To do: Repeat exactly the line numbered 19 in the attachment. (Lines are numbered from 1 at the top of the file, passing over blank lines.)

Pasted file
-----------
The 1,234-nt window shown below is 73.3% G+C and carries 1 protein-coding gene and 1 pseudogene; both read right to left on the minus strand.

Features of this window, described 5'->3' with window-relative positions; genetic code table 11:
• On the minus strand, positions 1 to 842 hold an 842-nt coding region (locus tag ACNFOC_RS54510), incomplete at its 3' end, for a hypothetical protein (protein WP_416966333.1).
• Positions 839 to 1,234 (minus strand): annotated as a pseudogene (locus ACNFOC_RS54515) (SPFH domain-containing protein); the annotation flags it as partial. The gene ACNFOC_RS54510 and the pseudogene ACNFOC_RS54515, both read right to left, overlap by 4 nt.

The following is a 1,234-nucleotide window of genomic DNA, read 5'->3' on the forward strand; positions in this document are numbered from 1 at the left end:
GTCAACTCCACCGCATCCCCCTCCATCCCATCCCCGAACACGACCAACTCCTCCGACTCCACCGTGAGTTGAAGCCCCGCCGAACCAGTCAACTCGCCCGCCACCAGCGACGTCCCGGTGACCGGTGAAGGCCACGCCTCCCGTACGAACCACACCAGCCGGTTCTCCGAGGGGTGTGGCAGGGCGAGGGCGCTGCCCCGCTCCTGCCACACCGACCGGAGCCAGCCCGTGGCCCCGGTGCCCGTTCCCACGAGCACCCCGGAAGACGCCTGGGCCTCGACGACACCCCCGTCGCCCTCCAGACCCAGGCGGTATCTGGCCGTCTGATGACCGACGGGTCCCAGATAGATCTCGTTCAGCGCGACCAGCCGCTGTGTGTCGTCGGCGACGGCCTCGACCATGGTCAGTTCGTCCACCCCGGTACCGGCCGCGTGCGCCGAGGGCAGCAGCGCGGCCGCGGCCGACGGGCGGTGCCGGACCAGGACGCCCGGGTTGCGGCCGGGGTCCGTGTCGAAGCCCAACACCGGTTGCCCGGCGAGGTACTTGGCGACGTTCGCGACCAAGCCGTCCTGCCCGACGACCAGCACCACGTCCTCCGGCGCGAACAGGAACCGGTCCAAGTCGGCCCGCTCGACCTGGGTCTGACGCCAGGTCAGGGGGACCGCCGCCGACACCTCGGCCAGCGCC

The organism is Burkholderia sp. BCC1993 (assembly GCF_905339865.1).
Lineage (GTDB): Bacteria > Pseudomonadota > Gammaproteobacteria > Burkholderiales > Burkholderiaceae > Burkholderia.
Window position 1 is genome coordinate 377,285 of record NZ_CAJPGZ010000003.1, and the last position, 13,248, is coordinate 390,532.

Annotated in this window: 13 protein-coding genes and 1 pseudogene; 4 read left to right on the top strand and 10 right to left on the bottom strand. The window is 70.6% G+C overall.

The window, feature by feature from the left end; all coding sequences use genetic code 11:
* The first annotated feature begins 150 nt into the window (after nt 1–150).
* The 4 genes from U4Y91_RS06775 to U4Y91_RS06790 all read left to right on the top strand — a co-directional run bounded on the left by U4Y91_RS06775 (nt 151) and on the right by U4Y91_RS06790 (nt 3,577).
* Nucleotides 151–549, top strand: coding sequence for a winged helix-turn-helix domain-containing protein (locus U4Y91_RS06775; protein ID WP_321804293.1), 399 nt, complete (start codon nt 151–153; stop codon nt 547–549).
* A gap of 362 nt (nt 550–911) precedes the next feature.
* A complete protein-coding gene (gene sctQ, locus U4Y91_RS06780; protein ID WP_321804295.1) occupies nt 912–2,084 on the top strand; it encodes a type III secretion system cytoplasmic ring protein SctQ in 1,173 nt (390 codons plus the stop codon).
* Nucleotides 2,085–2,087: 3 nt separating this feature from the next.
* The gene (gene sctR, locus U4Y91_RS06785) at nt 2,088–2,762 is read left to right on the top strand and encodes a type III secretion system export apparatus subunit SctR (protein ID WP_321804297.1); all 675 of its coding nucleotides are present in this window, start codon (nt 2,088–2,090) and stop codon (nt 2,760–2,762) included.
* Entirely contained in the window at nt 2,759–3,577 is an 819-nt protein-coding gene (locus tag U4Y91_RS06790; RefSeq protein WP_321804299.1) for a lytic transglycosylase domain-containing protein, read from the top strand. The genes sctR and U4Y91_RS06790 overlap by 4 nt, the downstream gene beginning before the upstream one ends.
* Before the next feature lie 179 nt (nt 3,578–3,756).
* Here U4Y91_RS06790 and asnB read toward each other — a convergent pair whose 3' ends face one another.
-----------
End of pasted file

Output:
* Entirely contained in the window at nt 2,759–3,577 is an 819-nt protein-coding gene (locus tag U4Y91_RS06790; RefSeq protein WP_321804299.1) for a lytic transglycosylase domain-containing protein, read from the top strand. The genes sctR and U4Y91_RS06790 overlap by 4 nt, the downstream gene beginning before the upstream one ends.